How Cool is This?
I read this in yesterday's Philly Inquirer and am totally psyched about it. It seems scientists have been able to withdraw amniotic fluid, extract the stem cells and use them to grow heart valves in vitro. The idea is to use a fetus's own cells to create these valves so they are ready (they grow in 4-6 weeks) for use in a newborn with congenital heart valve anomolies.
Here is the whole story:
Scientists grow heart valves from stem cells
The technique, which uses no embryo cells, could lead to ways of repairing hearts.
By Lindsey Tanner
CHICAGO - Scientists for the first time have grown human heart valves using stem cells from the fluid that cushions babies in the womb - a revolutionary approach that may be used to repair defective hearts in the future.
The idea is to create these new valves in the lab while the pregnancy progresses and have them ready to implant in a baby with heart defects after birth.
The Swiss experiment follows successes at growing bladders and blood vessels and suggests that people may one day be able to grow their own replacement heart parts - in some cases before they are born. And it is one of several radical tissue engineering advances that could lead to homegrown heart valves for infants and adults that are more durable and effective than artificial or cadaver valves.
"This may open a whole new therapy concept to the treatment of congenital heart defects," said Simon Hoerstrup, a University of Zurich scientist who led the work. It was presented yesterday at an American Heart Association meeting.
Also at the conference, Japanese researchers said they had created new heart valves in rabbits using cells from the animals' own tissue. It was the first time replacement valves had been grown in this manner, said the study's lead author, Kyoko Hayashida.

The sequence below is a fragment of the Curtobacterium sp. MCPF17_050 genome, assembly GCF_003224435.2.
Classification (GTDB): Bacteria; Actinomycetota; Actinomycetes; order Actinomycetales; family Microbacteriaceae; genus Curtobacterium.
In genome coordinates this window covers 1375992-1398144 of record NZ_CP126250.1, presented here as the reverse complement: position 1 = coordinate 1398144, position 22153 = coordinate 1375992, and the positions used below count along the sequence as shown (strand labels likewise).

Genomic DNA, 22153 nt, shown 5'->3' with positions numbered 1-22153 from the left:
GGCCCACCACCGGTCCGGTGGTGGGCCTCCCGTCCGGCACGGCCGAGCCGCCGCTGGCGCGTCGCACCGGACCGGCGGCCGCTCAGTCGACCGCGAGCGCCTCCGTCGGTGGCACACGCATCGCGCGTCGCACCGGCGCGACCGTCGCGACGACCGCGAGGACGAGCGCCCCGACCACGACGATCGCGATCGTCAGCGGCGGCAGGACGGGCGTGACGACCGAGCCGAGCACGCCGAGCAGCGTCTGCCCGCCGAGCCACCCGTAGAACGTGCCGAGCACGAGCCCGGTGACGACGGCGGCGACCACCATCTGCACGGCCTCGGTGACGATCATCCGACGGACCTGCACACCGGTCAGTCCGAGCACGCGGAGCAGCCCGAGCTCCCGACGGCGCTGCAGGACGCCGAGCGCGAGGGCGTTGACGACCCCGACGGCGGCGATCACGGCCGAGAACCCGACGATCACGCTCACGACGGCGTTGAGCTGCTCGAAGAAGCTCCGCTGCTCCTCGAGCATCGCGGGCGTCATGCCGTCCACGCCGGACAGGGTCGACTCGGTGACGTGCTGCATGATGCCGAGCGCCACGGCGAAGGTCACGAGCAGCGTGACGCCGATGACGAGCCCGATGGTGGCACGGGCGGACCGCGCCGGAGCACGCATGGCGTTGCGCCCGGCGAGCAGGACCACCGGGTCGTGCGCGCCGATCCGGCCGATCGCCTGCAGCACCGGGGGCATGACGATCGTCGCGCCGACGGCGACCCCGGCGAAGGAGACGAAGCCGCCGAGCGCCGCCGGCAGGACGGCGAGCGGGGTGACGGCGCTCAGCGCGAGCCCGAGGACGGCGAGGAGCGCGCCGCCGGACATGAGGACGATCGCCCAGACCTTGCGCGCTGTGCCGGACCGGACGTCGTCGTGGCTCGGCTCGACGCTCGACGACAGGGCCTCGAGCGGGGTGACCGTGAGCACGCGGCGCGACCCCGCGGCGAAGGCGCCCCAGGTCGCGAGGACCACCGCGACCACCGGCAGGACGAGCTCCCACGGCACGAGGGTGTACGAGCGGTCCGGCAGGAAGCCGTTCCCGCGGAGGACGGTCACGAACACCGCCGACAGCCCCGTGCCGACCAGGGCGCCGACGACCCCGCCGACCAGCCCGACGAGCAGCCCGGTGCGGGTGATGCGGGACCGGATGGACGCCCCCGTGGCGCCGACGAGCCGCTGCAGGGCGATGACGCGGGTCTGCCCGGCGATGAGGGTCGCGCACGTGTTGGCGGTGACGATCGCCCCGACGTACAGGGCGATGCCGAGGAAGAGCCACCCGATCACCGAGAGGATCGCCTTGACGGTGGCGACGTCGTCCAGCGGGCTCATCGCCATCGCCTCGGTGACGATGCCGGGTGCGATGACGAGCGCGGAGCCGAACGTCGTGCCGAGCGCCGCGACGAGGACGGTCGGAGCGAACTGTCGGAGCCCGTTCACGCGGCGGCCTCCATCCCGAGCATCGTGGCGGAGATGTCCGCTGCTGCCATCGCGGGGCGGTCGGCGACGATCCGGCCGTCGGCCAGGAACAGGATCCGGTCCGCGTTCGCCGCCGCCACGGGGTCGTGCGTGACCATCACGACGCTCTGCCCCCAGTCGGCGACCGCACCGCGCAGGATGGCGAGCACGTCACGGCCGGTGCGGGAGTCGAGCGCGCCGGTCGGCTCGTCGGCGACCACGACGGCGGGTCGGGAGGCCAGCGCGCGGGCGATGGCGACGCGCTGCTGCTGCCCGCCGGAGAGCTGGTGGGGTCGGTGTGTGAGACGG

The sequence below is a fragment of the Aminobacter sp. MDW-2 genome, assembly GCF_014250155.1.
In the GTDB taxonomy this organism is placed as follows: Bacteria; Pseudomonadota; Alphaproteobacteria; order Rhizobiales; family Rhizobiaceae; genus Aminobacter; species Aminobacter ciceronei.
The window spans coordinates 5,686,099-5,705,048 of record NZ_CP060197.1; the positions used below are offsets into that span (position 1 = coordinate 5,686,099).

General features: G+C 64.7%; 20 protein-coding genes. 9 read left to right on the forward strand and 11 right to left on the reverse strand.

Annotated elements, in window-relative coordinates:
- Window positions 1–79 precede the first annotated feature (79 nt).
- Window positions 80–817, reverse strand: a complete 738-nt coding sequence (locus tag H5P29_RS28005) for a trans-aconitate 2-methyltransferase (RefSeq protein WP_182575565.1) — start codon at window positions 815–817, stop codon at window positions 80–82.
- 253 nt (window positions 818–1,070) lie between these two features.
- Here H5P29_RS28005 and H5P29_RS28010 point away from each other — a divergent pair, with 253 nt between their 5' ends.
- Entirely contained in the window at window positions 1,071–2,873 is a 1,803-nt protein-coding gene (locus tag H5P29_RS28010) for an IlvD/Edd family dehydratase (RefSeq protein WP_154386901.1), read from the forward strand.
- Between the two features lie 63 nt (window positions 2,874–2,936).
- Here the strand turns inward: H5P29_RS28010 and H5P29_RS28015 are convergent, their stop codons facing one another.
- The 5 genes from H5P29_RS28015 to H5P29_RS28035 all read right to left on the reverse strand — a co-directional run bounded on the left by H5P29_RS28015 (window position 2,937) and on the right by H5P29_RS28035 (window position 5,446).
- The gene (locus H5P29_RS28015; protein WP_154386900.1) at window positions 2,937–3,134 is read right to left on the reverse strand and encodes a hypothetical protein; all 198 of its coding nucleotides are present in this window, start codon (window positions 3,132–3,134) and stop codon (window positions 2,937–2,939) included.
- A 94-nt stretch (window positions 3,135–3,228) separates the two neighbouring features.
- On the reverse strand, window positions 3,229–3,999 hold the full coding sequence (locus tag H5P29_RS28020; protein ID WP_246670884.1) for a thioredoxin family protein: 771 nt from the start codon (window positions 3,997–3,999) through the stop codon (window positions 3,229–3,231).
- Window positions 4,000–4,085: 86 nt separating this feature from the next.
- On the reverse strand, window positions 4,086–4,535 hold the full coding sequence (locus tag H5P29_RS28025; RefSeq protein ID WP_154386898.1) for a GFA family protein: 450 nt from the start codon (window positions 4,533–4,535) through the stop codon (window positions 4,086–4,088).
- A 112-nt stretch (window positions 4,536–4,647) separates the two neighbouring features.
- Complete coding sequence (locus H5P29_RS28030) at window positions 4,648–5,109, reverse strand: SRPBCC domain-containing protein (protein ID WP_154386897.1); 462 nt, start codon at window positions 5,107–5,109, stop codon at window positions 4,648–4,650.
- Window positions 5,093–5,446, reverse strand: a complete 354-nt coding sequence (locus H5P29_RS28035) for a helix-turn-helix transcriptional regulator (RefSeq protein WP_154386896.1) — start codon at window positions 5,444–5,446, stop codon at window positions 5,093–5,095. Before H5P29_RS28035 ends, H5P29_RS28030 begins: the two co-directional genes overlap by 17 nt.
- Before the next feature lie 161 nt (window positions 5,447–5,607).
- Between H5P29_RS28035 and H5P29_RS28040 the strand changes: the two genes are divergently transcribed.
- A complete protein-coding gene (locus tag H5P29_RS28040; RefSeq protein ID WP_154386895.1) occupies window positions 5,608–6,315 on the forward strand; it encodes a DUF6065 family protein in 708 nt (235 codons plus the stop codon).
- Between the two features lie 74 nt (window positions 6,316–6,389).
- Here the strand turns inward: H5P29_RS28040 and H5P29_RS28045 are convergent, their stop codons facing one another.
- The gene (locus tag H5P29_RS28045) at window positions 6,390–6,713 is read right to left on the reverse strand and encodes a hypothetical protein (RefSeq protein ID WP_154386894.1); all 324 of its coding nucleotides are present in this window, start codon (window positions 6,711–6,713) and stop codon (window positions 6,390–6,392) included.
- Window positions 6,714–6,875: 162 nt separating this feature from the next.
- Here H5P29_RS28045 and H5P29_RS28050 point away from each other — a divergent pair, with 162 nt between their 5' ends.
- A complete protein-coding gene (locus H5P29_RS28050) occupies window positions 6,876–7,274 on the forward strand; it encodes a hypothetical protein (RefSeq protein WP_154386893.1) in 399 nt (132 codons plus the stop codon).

"Very promising," University of Chicago cardiologist Ziyad Hijazi said.
Heart-valve defects can be detected during pregnancy with ultrasound tests at 20 weeks. At least one-third of afflicted infants have problems that could be treated with replacement valves, Hoerstrup said.
"It could be quite important if it turns out to work," said Robert Bonow, a Northwestern University heart-valve specialist.
Conventional procedures to fix faulty heart valves have drawbacks. Artificial valves are prone to blood clots and patients must take anti-clotting drugs for life. Valves from human cadavers or animals can deteriorate, requiring repeated open-heart surgeries to replace them. That is especially true in children, because these valves do not grow along with the body.
Valves made from the patient's own cells are living tissue and might be able to grow with the patient, said Hayashida, a scientist at the National Cardiovascular Center Research Institute in Osaka.
The Swiss procedure has another advantage: Using cells the fetus sheds in amniotic fluid avoids controversy because it does not involve destroying embryos to get stem cells.
"This is an ethical advantage," Hoerstrup said.
Here is how it worked:
Amniotic fluid was obtained through a needle inserted into the womb during amniocentesis, a common prenatal test.
Fetal stem cells were isolated from the fluid, cultured in a lab dish, then placed on a mold shaped like a small pen and made of biodegradable plastic. It took only four to six weeks to grow each of the 12 valves created in the experiment.
Lab tests showed they appeared to function normally.
The next step is to see if they work in sheep, a two-year test Hoerstrup said is under way.
He and co-researcher Dorthe Schmidt called their method "a promising, low-risk approach enabling the prenatal fabrication of heart valves ready to use at birth."
It makes one wonder what kind of progress could have been made without restrictions on embryonic stem cell research in America in the last six years. Almost makes me want to get back into OB at some very cutting-edge facility.
tags: medicine / obstetrics / science / stem cells